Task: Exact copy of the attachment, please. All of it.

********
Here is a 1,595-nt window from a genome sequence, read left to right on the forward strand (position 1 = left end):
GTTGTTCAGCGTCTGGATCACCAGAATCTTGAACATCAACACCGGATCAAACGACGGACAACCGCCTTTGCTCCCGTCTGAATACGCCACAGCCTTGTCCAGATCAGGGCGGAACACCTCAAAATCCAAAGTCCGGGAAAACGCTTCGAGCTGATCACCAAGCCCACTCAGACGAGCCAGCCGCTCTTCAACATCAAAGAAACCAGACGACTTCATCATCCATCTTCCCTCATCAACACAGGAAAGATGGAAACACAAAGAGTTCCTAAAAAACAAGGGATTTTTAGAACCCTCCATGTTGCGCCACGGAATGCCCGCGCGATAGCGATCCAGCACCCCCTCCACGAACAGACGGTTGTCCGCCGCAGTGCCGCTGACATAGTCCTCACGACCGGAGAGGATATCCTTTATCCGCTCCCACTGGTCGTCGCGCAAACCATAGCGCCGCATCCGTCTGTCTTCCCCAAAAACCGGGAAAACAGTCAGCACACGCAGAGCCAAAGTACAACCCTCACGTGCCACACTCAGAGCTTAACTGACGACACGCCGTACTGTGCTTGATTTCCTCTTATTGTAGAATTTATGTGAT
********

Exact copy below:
Here is a 1,595-nt window from a genome sequence, read left to right on the forward strand (position 1 = left end):
GTTGTTCAGCGTCTGGATCACCAGAATCTTGAACATCAACACCGGATCAAACGACGGACAACCGCCTTTGCTCCCGTCTGAATACGCCACAGCCTTGTCCAGATCAGGGCGGAACACCTCAAAATCCAAAGTCCGGGAAAACGCTTCGAGCTGATCACCAAGCCCACTCAGACGAGCCAGCCGCTCTTCAACATCAAAGAAACCAGACGACTTCATCATCCATCTTCCCTCATCAACACAGGAAAGATGGAAACACAAAGAGTTCCTAAAAAACAAGGGATTTTTAGAACCCTCCATGTTGCGCCACGGAATGCCCGCGCGATAGCGATCCAGCACCCCCTCCACGAACAGACGGTTGTCCGCCGCAGTGCCGCTGACATAGTCCTCACGACCGGAGAGGATATCCTTTATCCGCTCCCACTGGTCGTCGCGCAAACCATAGCGCCGCATCCGTCTGTCTTCCCCAAAAACCGGGAAAACAGTCAGCACACGCAGAGCCAAAGTACAACCCTCACGTGCCACACTCAGAGCTTAACTGACGACACGCCGTACTGTGCTTGATTTCCTCTTATTGTAGAATTTATGTGAT